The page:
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She is an adjective

Geoff, you’ve closed comments (in spite of inviting them) so I can’t reply on your post, so I’ll reply here. You claim to be stymied by this assertion:

Jane Jacobs has become more than a person. She is an adjective.

You made barely any effort to find examples or an interpretation for this. A web search for “a Jane Jacobs” (designed to elicit adjectival uses) turns up plenty of examples of “Jane Jacobs” used as an adjective, so the evidence that you linguists are so fond of is out there. Probably the above refers to “a Jane Jacobs walk” which evidently is a kind of walk or stroll. For example, I find: “Anyone can host a Jane Jacobs Walk.”

Yes, “Jane Jacobs” is not written with quote marks in “Jane Jacobs … is an adjective”, and I am fully on board with the idea that a person cannot be an adjective. But it is common in situations like the above to play around with the referential transparency a bit, for the sake of levity.

I haven’t written a grammar of English like you have. Perhaps “Jane Jacobs” in “a Jane Jacobs walk” does not qualify as an adjective? This would surprise me, but regardless, it seems to me that telling the original writer that “Jane Jacobs” is not an adjective in “a Jane Jacobs walk” would be petty.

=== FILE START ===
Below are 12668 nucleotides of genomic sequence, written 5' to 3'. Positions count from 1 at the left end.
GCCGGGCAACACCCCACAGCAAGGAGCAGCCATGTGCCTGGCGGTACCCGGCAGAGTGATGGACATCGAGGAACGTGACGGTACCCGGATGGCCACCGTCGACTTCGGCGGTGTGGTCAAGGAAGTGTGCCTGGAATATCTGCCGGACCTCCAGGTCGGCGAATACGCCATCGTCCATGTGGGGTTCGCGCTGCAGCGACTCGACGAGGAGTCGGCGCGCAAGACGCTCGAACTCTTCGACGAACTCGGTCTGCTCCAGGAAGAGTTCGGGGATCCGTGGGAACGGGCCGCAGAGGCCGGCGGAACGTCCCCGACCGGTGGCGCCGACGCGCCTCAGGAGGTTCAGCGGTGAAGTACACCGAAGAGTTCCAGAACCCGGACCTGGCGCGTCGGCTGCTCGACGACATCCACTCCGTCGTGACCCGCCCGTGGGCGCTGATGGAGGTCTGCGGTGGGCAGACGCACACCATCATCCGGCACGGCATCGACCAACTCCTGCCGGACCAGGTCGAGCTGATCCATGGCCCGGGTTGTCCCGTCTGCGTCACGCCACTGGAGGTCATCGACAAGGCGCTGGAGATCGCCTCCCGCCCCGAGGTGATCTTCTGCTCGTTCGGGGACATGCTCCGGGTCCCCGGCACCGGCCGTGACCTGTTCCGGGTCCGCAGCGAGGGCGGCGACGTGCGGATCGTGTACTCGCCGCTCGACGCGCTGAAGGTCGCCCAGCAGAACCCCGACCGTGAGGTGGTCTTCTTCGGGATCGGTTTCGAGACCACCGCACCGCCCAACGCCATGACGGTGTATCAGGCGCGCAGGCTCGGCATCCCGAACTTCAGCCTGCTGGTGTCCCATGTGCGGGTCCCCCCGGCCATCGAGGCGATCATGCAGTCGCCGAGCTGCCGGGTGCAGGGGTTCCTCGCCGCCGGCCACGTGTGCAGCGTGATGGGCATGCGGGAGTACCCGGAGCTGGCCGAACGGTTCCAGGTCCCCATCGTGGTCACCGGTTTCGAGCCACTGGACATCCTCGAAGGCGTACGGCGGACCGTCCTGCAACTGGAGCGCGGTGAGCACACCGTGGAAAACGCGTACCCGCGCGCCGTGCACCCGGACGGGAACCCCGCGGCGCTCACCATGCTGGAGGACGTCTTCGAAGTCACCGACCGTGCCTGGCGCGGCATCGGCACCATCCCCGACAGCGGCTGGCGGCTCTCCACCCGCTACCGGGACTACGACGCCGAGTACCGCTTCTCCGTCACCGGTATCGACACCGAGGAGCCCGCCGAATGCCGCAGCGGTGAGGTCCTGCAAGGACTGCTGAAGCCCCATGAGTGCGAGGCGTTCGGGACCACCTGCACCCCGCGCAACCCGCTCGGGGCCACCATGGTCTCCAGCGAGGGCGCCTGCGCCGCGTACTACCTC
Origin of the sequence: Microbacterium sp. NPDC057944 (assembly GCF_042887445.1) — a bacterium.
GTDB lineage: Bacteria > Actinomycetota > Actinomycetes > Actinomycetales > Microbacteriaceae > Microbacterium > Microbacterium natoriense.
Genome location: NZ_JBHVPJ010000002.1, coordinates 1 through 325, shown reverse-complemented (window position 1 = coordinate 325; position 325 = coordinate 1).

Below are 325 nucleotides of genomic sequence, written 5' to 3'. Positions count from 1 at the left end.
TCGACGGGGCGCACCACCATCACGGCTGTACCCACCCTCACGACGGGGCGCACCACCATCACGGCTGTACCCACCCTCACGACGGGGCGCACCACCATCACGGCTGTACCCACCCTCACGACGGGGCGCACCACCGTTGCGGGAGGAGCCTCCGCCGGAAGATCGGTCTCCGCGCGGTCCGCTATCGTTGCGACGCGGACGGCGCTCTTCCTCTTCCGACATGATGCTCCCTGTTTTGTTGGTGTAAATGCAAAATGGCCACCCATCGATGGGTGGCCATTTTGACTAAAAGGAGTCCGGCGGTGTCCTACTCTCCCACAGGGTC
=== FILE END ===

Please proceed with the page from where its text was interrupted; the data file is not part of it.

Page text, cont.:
UPDATE 10 July: HST informs me that the construction “Jane Jacobs walk” is a noun-noun formation and not an adjective-noun formation. But this is not the issue. I am talking about Geoff’s statement

I have absolutely no idea what the blurb-writer could have meant

Really? Is Geoff so unresourceful that he could not have come up with the blurb-writer’s intended meaning (which I found to be pretty easy to hunt down, and quite clear)? Or is he just pretending not to know, so that he can punish the blurb-writer and all the rest of us for stretching the word “adjective” beyond its correct technical meaning to include other kinds of noun modifications? I applaud Geoff for giving Strunk and White such a hard time over their use of words, but this case is hardly similar: first, his examples from Strunk and White may not admit a coherent non-technical interpretation (although I have not tried to discern one for their many uses of “passive voice”), and second, Strunk and White have (or had) an obligation to use technical terms properly, because they are writing technically about the technicalities of grammar and usage. The blurb-writer is under no such obligation and has a right to employ whatever colorful rhetorical devicesĀ  he/she likes, as long as the result is comprehensible and true.

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